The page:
– Sam Ewers

Oregon winery leads effort to re-use bottles

October 22, 2010


A southern Oregon winery is trying to reduce waste by spearheading “The Rinse Project”. The idea is for winemakers to re-use bottles instead of recycling them curbside.

Much of the carbon footprint of the wine industry comes from its bottles.

Cowhorn Winery in Applegate Valley plans to send bottles to a new California company called Wine Bottle Renew. The company uses a high-tech method to sort and clean glassware.

Barbara Steele: “To a standard most likely cleaner than I get new glassware now.”

Barbara Steele is co-owner of Cowhorn wines and organizer of The Rinse Project. She says as many as 90 percent of wine bottles end up in landfills or on roadways.

Barbara Steele: “We’re going to be able to lessen our energy footprint and at the same time spend less time worrying about glassware so we can spend more time making fine wine.”

Steele says the project is just in the beginning stages. She’s trying to convince other southern Oregon wineries to participate.

» Listen to radio interview

– Rachel McDonald

Oregon winery joins bottle reuse program

October 21, 2010

An Applegate Valley winery announced Thursday that it will work with a wine bottle recycling company to set up a regional program to rinse and reuse wine bottles.

The Rinse Project will join forces with Brooks-based Agri-Plas and Stockton, Calif.-based Wine Bottle Renew to ship bottles between the Cowhorn winery’s estate to a bottle-washing station in California. The hope is that other wineries in Oregon will sign on to the program.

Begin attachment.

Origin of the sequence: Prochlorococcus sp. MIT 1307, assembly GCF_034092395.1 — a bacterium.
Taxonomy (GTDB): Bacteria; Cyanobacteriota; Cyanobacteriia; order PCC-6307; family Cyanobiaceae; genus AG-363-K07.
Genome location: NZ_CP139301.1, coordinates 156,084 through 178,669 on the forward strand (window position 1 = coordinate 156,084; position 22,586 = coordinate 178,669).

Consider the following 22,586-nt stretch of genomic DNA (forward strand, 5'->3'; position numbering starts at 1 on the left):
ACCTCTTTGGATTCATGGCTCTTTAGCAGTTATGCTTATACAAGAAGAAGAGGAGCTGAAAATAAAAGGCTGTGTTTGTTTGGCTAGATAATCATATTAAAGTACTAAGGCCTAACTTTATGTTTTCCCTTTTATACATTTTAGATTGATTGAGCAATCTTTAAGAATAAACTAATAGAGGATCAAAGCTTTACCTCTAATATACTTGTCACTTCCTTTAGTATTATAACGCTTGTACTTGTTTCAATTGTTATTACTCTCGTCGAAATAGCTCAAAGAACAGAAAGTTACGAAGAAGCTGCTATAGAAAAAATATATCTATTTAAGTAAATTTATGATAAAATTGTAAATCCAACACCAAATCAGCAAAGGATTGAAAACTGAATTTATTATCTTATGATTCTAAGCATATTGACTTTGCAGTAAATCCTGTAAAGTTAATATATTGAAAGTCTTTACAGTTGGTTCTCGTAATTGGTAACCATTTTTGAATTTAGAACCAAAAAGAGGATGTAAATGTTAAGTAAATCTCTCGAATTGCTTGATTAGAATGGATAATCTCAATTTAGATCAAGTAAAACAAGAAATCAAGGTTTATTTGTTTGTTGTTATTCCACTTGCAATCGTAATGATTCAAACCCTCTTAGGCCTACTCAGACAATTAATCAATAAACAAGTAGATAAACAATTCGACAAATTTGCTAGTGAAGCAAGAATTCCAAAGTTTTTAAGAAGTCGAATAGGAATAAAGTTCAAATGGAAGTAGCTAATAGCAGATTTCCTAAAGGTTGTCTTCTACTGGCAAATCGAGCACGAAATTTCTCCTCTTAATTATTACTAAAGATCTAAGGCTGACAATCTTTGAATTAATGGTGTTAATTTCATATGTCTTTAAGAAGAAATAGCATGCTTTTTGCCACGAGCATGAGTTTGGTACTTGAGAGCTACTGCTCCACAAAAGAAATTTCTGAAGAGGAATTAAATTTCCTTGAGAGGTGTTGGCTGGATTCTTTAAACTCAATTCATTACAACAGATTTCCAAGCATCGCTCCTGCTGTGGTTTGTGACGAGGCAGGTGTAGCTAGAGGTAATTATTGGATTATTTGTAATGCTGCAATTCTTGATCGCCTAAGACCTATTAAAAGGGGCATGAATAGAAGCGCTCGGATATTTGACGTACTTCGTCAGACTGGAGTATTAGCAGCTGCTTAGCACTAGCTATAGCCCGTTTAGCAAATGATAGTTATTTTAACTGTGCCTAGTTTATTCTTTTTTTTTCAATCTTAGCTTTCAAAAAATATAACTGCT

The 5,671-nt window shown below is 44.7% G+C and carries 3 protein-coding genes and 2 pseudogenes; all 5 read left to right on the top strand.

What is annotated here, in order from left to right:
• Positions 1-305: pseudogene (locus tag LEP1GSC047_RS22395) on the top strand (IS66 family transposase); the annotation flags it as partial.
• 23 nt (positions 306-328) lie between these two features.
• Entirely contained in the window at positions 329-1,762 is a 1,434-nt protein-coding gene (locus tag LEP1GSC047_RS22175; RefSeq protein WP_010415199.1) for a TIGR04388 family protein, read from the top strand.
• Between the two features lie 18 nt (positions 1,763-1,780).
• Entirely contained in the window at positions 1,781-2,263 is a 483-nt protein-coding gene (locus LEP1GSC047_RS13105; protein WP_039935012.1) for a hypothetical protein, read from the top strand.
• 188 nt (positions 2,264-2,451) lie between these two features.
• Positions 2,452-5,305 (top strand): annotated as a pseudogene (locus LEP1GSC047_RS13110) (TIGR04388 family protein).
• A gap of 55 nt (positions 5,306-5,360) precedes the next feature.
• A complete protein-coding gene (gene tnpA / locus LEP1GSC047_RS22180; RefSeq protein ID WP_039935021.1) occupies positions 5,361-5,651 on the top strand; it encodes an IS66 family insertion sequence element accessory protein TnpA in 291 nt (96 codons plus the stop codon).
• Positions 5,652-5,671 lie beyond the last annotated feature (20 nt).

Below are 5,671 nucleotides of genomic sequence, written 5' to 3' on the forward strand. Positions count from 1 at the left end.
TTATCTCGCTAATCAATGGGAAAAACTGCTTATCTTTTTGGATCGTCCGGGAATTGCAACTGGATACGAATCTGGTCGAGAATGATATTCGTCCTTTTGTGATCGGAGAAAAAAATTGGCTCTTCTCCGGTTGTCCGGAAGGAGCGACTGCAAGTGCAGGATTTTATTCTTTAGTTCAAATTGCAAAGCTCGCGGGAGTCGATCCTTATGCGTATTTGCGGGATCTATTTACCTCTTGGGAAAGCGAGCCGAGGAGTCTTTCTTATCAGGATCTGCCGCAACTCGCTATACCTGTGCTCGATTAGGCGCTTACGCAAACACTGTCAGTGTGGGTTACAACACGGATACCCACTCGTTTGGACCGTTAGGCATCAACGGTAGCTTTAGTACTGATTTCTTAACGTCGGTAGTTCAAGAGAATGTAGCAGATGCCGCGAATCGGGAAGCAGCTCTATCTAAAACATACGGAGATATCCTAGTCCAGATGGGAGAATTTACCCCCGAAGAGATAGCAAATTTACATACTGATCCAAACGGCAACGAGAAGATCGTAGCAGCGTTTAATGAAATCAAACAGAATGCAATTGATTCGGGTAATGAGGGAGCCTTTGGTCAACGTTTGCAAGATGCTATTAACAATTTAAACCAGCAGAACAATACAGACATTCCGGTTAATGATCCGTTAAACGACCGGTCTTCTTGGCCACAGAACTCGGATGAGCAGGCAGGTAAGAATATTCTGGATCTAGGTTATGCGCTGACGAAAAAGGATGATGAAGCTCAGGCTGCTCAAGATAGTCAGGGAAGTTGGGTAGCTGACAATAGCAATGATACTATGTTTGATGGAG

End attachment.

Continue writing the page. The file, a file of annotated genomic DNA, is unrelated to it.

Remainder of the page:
Barbara Steele, co-owner of Cowhorn and organizer of the project said that the washed bottles are both “cleaner and greener” than new glass and can actually result in better wine.

The winery reports that of the 300 million cases of wine sold each year in the United States, 70 percent of the bottles are still ending up in land fills — not recycling centers.

– Christina Williams

Applegate Ascending

October 1, 2010

By Courtney Cochran

Applegate Valley’s “Eye Openingly Good” Wines

I was utterly charmed by Rhône-inspired pours from southern Oregon’s new Cowhorn Wine at a Biodynamic® tasting in San Francisco earlier this year. I reviewed all of my favs from the event herefor Wine Country, though I must say that Cowhorn stuck out for its gorgeous packaging and branding (checking out the website is a must!) that – along with the winery’s excellent pours – set the spot apart as one positioned to put not only über green wines but also the Applegate region itself on the vinous map.

Stretching 50 miles north from the California border to the Rogue River, Applegate Valley is a warmer area than much of Oregon’s wine producing regions, which means Rhône-style wines such as Syrah and Viognier are at home there. One of just about 10 wineries that currently call the region home, Cowhorn is part of the Applegate Valley Wine Trail, an affiliation of the area’s vintners that open their doors to visitors and host events throughout the year. Visitors can expect warm, unaffected Oregon hospitality alongside spectacular sightings of the Applegate and Rogue rivers, the great western wilderness and wildlife such as raptors – which are known to perch protectively over vineyards.

With its flair for things good and green, Applegate looks to be a region on the rise.

– Courtney Cochran